Friday, 21 August 2009

New territory

This week I visited a language area I have never been to before. It was one of the most unpleasant journies I have been on, on account of the dust. The place itself was hot and dry, with lots of mosquitoes. If it wasn’t so hazy, you would be able to see Lake Rukwa spread out in the plain below, as it was, you could just see the edges of it and the sun glinting off the water through the dusty haze.

Amusing moments on this trip included seeing my Tanzanian colleagues looking as if they had turned old after the journey as a result of the dust in their hair turning it grey! We had a good laugh together about that. The dust didn’t show up on me, but it was definitely there, I could feel and smell it.
Discouraging moments included feeling unable understand conversational Swahili or to communicate my thoughts clearly. (I’m not sure how much of that was due to my lack of vocabulary, tiredness or my mind just being elsewhere!)

Best moments included walking out at sunset and seeing the red sun dropping down and going out at night and being able to see the milky way…my highlights are often connected to God’s awesome creation!
Fun moments included trying some new food, called sharif. It was like a giant samosa, fried in another layer of batter, and with an egg in the centre! It was so filling, it kept me going from breakfast (yes, I had it for breakfast!!) until 4pm, with only a soda in between.

Unpleasant moments included lying in bed and hearing the mosquitoes buzzing all around (though fortunately I was well protected under the mosquito net).
Tiring moments…well, it can’t really be called a ‘moment’ because it was constant – using Swahili all the time – that’s tiring. Most of my trips I make with English friends, but this time there was no chance for me to use my Mother Tongue with a fellow mother-tongue speaker (though my Tanzanian colleagues speak very good English, so I could revert to it if I really needed to).

Tuesday, 11 August 2009

A day is like a week

Matema Beach - by Lake Nyasa
Matema seems to be a magical place. One day there and I feel I have been there a whole week soaking up its beauty, letting the early morning mistyness over the mountains refresh my soul as I sit there having my quiet time and watching the sun rising over the peaks, swimming in the fresh waters of the lake or feeling the sun warm me through as I lie on the beach with a book. That all sounds very romanticised – I’ll put it down to reading Anne of Green Gables! However, it truly is a beautiful spot. The ride there wasn’t quite so enjoyable, but so long as you could ignore the discomfort of sitting on the narrow uncomfy seats of a rattly daladala, it was a pleasant, if rather long journey, made all the more pleasurable by good company – the Wisbeys together with Matt’s family who are visiting (see picture). On the way back from our trip we visited the Bridge of God – a remarkable natural structure (see picture).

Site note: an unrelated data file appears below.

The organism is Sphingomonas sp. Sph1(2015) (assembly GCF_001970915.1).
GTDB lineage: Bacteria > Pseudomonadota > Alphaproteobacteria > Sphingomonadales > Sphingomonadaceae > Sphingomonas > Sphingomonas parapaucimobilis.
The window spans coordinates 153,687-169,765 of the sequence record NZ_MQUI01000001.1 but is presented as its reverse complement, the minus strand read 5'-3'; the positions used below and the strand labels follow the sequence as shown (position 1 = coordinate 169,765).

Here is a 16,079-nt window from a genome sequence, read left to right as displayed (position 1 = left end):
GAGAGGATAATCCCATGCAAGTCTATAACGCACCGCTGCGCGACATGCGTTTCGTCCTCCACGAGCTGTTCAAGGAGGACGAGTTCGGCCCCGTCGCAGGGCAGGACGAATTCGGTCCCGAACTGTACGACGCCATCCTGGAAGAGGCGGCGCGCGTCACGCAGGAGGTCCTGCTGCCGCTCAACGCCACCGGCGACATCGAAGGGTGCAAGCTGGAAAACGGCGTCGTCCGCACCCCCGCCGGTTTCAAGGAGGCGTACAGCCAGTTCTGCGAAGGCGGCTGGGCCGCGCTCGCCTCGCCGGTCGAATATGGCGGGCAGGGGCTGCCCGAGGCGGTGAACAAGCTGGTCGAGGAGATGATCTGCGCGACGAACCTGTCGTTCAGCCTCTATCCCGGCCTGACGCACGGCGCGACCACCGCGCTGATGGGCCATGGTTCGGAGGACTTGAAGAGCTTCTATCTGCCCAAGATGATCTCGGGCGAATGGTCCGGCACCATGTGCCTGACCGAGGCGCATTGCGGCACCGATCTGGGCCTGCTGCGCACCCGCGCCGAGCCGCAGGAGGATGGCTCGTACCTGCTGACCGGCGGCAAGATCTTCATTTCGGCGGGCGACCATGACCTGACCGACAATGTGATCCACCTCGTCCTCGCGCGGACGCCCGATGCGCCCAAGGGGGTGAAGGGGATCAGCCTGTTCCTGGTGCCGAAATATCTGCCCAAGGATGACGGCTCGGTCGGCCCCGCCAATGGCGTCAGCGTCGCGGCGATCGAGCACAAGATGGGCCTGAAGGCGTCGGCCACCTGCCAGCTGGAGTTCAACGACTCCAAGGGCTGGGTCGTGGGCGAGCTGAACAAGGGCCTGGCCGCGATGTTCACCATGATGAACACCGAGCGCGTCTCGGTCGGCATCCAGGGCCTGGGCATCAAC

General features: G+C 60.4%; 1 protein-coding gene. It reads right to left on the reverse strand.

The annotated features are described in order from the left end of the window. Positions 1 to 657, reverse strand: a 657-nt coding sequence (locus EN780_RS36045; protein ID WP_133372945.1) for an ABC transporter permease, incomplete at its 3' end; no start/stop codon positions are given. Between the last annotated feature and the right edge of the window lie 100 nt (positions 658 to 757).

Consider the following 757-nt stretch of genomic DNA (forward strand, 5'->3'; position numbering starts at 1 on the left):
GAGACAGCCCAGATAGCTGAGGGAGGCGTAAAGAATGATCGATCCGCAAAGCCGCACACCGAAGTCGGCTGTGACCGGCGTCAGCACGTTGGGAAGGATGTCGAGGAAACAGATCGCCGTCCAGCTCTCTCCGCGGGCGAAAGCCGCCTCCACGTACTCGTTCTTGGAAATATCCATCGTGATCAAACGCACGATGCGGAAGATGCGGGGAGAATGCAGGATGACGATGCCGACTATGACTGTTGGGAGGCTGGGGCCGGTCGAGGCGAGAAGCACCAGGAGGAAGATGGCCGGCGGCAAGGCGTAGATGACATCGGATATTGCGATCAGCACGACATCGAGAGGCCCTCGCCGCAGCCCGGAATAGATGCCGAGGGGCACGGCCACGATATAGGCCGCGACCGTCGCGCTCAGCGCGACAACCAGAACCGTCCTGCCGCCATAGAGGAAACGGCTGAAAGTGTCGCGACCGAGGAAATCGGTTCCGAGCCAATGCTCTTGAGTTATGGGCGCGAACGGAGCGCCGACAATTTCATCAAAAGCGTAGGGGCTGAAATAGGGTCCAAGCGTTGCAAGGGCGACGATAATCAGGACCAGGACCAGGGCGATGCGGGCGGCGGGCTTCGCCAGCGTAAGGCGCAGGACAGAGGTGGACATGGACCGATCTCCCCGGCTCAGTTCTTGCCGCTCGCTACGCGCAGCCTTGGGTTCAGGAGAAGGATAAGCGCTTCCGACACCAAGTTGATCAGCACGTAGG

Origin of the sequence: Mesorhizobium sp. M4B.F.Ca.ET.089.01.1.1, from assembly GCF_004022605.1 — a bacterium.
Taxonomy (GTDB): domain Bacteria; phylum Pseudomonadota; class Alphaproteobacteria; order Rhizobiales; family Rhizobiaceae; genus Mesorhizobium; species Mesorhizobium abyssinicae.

This all came after holding a follow-up workshop for Sunday School teachers in a town down towards the lake. The feedback was really encouraging from the few teachers that came – it seems that they have really tried to use some of the things that they learned in the earlier training they received, and that it’s producing results – such as the children understanding better and more children coming.
On arrival back in Mbeya we were confronted with the kind of issue that you might think we face regularly living in Africa, but which we actually face very rarely in our daily lives – the guard at the Wisbey’s compound had sent his baby to a witch doctor because it was ill. I won’t go into detail as it would make a whole blog on its own, suffice to say, this episode, coupled with hearing about the reality of withcraft from a Christian lady working with street children, all in the same week, has aroused fresh awareness of the spiritual battle that we face.
On a happier note – the rest of the day finished off in a fun way as I joined Karin briefly for her birthday ‘party’ and then went out for a Chinese (can you believe we have a Chinese restaurant here?!!)

Monday, 3 August 2009


One thing Tanzanians know how to do is sing (and dance – can’t have one without the other)! We recently held a two-day workshop to train Sunday School Teachers in one of the language areas where we work. One of the highlights of that workshop for me was hearing them sing in their mother tongue, with obvious joy on their faces. Being in that place reminded me once again of the importance of our work – that of Bible Translation. Often I find myself teaching in places where people from a variety of language groups live, so Swahili is heard more often than not, instead of their mother tongues. However, in this particular village, they all belong to the same people group, and lunchtime conversation was nearly all in their mother tongue. I so wished that, instead of just encouraging them to teach the children in their mother tongue, I could have actually given them Bible story books to use or Scripture itself in their language. Please pray for this work!

1) The beautiful location for the workshop 2) A carpenter at work in the village

3) Liz teaching the Sunday School Teachers